As we were making our way out of the city two shocked and dazed male runners saw our yellow volunteer jackets and came up to us to ask us where we had been on the course. When we told them the finish line they wanted to know if we had seen their families who they described to us. We told them we had not, and as they had not received their blankets and were completely shivering and obviously very, very cold, my friend and I gave them out volunteer coats to keep them warm and as a way to try to help them keep going to find their families.To this day I do not know if their families were okay nor who they were, and hope they were all spared.
We were all in a news blackout until we had reached Cambridge and even then, all we could think about was going back home to Maine and not being in MA. We did not watch any news, though we all were able to put our phones back on and hear from friends and family what they were seeing in the news. At that stage I texted a friend who is a news presenter at our local TV station to let her know we were there but okay. She asked if I’d phone the TV station to do an interview. It was about 5:45 p.m. at this stage and it was only while I was on the phone listening to the live news program I had phoned into that I learned exactly what had happened and how grave the situation was. Mine was the last interview before they cut to President Obama addressing the nation.
The events of the day seemed surreal. It is so very hard to come to grips with the idea of the bombing because it is so incongruous with the ideals and spirit of the marathon and what the marathon represents in my mind and the minds of so many. I would also add that the BAA have been fantastic throughout all of this. They have been in touch almost daily, giving us updates, information, access to free counseling and information about PTSD. Our Sector leader and team captains have also been in touch daily. We have all checked in with each other to offer support and comfort as we all grapple with the events of last Monday.
I probably would have so much more to tell you and have probably left out so many details that I would have included last Wed/Thur but it has also been very hard to talk about this let alone write about it. Also, I would say that everyone we encountered during the event and after seemed to all pull together, although everyone was scared, we all worked together to do what we could do to help and I am left with the lasting impression that the real, true best of human nature was on display that day more so than the evil. I will never forget how fast the medic volunteers rushed to help the injured as well as other first responders. Quite incredible. And though I would be a little shaky at the start, I would also be hugely honored if I did get into the Boston Marathon next year, to run for those who were affected by it’s tragic ending this year.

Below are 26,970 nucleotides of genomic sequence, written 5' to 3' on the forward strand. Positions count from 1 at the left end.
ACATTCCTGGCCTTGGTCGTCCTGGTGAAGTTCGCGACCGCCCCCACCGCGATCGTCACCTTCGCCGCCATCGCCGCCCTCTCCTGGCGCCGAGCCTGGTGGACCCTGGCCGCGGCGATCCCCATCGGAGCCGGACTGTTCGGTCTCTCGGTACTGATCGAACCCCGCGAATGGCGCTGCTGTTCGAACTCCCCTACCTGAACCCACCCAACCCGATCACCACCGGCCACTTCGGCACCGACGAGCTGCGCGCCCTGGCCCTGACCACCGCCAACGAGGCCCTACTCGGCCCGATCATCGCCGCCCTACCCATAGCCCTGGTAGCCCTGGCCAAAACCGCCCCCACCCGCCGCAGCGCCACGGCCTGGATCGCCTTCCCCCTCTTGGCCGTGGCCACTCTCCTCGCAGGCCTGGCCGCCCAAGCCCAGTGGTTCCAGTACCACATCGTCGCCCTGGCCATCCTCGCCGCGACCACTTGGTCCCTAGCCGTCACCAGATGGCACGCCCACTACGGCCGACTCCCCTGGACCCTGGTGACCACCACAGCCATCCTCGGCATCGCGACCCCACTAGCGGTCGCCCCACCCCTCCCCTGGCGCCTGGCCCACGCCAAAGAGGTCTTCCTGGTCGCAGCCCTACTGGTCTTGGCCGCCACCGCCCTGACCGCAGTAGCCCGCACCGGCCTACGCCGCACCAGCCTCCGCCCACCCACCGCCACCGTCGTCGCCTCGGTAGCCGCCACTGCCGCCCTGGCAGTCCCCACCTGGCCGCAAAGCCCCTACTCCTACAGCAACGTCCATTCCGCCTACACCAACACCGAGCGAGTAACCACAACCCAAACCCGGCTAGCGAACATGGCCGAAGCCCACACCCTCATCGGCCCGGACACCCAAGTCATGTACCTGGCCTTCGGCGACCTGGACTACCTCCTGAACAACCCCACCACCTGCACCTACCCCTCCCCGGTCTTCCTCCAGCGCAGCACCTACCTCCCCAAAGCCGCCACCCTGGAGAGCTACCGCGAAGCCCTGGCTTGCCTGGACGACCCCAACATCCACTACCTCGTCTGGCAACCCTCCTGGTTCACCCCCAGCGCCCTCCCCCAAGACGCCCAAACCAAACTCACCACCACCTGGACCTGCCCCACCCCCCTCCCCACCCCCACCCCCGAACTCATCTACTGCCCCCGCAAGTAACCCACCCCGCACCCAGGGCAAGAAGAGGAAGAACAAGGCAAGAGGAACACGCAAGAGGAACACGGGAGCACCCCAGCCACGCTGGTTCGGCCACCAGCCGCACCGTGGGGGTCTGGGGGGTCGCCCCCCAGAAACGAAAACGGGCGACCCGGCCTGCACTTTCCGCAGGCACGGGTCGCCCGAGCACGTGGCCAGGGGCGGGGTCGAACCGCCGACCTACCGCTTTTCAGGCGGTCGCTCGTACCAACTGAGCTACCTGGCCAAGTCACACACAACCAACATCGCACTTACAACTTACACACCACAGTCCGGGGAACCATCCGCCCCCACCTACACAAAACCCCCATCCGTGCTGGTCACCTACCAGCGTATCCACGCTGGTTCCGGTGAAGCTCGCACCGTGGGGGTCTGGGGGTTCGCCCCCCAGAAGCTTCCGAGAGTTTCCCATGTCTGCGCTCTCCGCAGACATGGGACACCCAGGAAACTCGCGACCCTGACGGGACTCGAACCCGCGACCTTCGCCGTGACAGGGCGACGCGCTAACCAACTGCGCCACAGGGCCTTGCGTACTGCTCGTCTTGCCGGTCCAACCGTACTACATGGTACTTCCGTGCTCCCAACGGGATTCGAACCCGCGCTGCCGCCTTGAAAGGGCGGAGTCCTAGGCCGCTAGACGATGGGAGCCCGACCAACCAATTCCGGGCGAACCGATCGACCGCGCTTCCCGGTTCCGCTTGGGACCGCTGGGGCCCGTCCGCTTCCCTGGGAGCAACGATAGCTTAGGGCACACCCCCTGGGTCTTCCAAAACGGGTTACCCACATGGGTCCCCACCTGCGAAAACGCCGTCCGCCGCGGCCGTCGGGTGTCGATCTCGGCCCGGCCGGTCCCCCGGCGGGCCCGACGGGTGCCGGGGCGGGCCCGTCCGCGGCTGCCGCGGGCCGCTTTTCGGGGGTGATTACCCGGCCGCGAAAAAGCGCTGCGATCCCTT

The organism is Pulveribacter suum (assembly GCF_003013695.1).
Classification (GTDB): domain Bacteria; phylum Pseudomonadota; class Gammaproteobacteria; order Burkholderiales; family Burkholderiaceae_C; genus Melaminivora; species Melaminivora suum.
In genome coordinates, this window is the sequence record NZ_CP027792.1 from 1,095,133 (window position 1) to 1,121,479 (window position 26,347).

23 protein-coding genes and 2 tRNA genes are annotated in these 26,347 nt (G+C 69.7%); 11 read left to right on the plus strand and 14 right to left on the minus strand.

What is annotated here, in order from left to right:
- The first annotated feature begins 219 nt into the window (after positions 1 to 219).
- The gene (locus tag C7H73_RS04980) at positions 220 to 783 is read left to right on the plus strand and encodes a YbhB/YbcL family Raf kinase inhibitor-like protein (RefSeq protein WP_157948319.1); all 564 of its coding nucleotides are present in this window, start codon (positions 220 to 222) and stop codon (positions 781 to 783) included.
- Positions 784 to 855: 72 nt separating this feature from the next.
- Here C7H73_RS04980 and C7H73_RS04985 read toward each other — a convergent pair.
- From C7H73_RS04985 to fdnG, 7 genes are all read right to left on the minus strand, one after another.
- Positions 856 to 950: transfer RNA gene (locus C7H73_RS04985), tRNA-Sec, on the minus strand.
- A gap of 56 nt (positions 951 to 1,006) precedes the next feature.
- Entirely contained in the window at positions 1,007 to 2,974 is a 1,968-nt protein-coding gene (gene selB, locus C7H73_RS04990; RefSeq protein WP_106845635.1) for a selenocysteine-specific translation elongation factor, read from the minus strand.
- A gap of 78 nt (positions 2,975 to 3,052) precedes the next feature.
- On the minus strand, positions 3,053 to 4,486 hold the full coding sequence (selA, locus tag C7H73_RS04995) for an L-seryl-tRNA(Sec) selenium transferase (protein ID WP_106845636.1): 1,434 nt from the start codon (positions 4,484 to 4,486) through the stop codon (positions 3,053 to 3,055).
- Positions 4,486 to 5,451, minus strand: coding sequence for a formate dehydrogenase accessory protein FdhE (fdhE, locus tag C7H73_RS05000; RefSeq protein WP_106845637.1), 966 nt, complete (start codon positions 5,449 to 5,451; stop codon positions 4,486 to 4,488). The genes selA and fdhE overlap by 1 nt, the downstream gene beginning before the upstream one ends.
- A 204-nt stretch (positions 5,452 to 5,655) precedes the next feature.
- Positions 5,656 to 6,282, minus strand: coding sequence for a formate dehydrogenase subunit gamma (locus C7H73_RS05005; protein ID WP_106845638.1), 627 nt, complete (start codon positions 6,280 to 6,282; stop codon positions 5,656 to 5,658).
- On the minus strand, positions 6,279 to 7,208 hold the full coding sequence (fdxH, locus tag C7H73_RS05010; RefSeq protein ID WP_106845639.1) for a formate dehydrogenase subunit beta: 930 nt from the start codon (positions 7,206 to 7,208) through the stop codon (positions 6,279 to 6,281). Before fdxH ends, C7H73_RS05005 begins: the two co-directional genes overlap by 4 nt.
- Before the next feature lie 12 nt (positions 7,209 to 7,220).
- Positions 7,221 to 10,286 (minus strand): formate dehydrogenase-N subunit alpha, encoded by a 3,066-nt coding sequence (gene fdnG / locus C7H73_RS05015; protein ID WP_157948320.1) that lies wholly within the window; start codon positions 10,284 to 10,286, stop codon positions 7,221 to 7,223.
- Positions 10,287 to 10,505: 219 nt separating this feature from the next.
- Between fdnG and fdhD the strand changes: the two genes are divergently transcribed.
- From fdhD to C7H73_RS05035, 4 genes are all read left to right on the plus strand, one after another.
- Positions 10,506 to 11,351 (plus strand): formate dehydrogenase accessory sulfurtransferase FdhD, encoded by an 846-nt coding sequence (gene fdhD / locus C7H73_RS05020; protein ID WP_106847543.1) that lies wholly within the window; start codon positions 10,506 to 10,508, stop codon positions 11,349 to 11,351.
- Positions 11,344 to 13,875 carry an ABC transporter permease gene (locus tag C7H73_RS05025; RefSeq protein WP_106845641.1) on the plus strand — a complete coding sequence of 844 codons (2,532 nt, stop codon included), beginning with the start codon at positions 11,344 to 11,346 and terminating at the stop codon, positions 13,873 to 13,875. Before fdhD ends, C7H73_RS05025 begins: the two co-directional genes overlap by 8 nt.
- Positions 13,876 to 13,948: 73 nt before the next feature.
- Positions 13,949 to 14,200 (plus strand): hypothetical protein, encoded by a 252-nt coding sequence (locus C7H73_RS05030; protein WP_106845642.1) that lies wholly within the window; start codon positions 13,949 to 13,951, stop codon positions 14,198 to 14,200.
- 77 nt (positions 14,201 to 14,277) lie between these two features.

I started a 5K for Lyme Disease Awareness because first, running played a huge part in my recovery from Lyme Disease but also, because the running community has always been such a supportive, determined, strong and compassionate community. The marriage between the two communities means so much to me. The race is scheduled to take place this Sunday, April 28, 2013, 9:30 am at Jimmy the Greeks Maine Mall restaurant in South Portland, Maine. However, when I first returned from Boston I did not think I would have the energy or desire to go through with the race. But I realize that is not what anyone in either community would want. And so, Lymebuddies, who works with the Jimmy the Greek and the Maine Mall to put on race, have decided to donate a portion of the proceeds to One Fund in honor of the victims in Boston. Seems like one of the best ways to move forward.
I was listening today to your special podcast on the Boston Marathon, in which you pointed out that about 20,000 spots are reserved for people who qualify by time, whereas 5,000 are reserved for those who raise money for charity (much like the Marine Corps Marathon in D.C.). I don’t know whether it is still the practice, but in 1987, there were a few spots reserved for medical doctors. I was working for Johns Hopkins Hospital at the time, and ran my first marathon (Baltimore) with my best time ever — 3:31:30. I was so proud of the achievement (having had severe asthma as a child, and incapable of running once around the track) that I checked to see what time I would need to qualify for Boston. For 25-30 year olds, the time was 2:50, which I could not have done if the entire race were downhill!
So I was surprised when a doctor friend of mine said he was going to run Boston that year. I was surprised, since I knew he was a bit slower than me, though also a little older – just shy of 40. He said that M.D.’s could run the race as long as they had a qualifying time under 4:00, on the theory that they would take care of any medical emergencies they saw along the way. I told him that I admired his altruistic spirit; he said, “Are you kidding? If I see somebody passed out on the course, I’ll just direct them to the nearest aid station as I run by!”
I might add that I have run two more marathons since then — I’m more of a half-marathoner. I had never seriously considered trying to qualify for Boston. But after the events of this year, I’m suddenly determined to try, just to prove to the Tsarnaev brothers that their callous acts were in vain.
Love the podcast! Good luck qualifying for Boston your own self,
Too bad there are no spots reserved for nurses then Angie could run it. Actually, she would rather be there having officially qualified. Thanks for stopping by the blog.